No diet would be complete without some delicious veggies on the side. explains leafy greens and cruciferous vegetables are the best for those suffering from leaky gut, as they are rich in prebiotic fiber that feeds probiotic bacteria in the digestive system.

The vegetables specifically mentioned by the source include cabbage, cauliflower, Brussels sprouts, collard greens, and arugula. Meanwhile, it also notes that “slow carbs” from starchy vegetables such as sweet potatoes and butternut squash can also be beneficial.

Avoid: Cow’s Milk

According to Dr. Axe, “conventional” cow’s milk may be a culprit behind leaky gut. This is due to the presence of a protein called A1 casein in this milk that isn’t friendly to the gut, explains the source.

The source adds that the pasteurization process to remove harmful organisms in the milk can also strip away some beneficial enzymes, which in turn makes it harder to digest certain sugars. It recommends to buy raw dairy or “A2” dairy products.

Avoid: Gluten Products

Avoiding gluten has become somewhat of a trend, but there are some medical reasons to do it. For example, gluten is already on the no-go list when it comes to those with Celiac disease. But explains that many doctors have already linked gluten to leaky gut symptoms as well.

The source explains that gluten is associated with the release of zonulin, a protein that modulates the intestinal barrier and could worsen the syndrome. Foods that fall into “gluten rich” include pasta, breads, cereal, and (sorry to add) beer. Even corn (which is naturally gluten-free) can trigger symptoms similar to gluten sensitivity in some people, it adds.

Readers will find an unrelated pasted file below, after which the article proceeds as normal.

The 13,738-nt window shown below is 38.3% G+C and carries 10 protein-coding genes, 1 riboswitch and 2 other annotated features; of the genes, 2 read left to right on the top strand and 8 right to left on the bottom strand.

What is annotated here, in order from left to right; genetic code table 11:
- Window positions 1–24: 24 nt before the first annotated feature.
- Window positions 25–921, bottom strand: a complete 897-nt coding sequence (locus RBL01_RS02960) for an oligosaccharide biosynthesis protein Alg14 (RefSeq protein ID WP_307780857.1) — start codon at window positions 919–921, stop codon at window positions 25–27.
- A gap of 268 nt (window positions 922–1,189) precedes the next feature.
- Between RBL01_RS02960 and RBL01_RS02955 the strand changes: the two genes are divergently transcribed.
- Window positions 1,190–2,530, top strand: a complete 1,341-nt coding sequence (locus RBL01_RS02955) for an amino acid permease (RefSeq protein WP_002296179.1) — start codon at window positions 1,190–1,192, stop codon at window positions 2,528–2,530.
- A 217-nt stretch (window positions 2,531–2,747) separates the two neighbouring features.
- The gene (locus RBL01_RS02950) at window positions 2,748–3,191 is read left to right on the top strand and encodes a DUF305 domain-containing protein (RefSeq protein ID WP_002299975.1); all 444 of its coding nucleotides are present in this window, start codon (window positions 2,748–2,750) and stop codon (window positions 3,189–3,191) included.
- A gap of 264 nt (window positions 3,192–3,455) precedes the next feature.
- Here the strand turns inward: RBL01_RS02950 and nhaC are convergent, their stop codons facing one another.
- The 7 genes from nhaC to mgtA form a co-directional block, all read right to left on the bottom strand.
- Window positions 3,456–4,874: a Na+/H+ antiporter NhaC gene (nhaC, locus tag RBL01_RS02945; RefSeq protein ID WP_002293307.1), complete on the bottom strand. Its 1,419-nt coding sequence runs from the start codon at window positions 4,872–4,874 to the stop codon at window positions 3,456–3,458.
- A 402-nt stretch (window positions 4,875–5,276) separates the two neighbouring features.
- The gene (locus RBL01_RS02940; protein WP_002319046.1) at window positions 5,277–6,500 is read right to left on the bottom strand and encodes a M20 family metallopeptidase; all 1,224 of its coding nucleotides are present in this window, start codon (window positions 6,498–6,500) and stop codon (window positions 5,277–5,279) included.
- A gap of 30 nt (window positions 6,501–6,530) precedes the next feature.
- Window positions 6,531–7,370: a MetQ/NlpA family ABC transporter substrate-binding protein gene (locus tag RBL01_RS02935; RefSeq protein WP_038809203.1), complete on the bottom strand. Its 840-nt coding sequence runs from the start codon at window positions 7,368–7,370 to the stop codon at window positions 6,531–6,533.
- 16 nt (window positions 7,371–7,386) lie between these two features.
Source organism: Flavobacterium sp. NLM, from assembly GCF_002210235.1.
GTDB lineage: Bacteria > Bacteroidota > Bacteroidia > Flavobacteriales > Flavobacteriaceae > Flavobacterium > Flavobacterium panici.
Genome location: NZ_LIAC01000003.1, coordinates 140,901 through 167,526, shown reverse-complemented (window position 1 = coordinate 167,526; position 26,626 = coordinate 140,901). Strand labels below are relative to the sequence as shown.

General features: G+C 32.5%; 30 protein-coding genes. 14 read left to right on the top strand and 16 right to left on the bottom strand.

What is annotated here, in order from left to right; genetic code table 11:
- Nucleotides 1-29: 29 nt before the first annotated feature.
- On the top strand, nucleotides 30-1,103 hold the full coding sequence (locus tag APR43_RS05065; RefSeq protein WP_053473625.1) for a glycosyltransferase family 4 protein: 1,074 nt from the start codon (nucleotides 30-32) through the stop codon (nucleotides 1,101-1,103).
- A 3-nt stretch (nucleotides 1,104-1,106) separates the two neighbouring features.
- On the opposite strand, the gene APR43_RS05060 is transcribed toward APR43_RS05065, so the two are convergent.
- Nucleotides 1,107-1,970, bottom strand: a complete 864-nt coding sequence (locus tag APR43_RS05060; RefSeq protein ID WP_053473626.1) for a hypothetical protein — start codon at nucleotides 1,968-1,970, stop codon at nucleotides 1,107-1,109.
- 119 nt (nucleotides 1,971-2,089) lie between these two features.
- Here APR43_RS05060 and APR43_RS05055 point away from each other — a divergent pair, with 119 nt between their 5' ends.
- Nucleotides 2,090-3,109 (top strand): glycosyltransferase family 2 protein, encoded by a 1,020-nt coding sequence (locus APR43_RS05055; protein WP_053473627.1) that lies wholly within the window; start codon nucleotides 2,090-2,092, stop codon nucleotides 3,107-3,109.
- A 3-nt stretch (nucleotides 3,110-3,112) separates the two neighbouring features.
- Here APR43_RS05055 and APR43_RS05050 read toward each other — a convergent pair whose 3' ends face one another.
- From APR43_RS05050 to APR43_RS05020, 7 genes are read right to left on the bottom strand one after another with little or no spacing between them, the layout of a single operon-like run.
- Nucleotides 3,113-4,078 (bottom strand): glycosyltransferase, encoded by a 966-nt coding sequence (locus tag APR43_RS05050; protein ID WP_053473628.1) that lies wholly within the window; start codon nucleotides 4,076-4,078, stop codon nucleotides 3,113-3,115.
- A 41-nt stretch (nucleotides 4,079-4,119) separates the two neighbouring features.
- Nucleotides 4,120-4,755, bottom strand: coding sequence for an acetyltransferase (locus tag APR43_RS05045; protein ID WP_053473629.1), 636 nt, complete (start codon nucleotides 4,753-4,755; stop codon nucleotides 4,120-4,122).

Avoid: Lectins

While gluten is found in many grains, so is lectin, a protein that binds to sugar. The source says it’s not a big deal to consume small quantities, “But foods that have large amounts of lectins are more problematic.”

However, as Dr. Axe points out, there are other foods to watch out for other than grains that contain this protein. It specifically lists wheat, rice, soy and spelt as four sources of lectin to avoid. But you should also think twice about other high sources such as legumes and nightshade vegetables (including tomatoes) if you have leaky gut.

Avoid: Sugars

Everywhere you look on the grocery shelf, you’ll see sugar content in various forms. But says you should avoid refined sugars (often disguised with names like high-fructose corn syrup) but also other products that contain seemingly “healthy” sweeteners.

More specifically, the source explains there are some “healthy sweeteners” on the market including coconut sugar that can cause issues, and it reminds people that alcohol also breaks down as sugar. “These wreak havoc in your gut, and research shows sugar can feed bad gut bacteria,” it notes.


Julie Ching is a Registered Dietitian and Certified Diabetes Educator in Los Angeles. She decided to become a Dietitian after traveling through Europe, South America, and Asia and discovered a passion for food. She now works with people of all ages and varying disease states to improve their health. She is passionate about teaching people about nutrition so they can live their best life while still considering their cultural and socioeconomic backgrounds.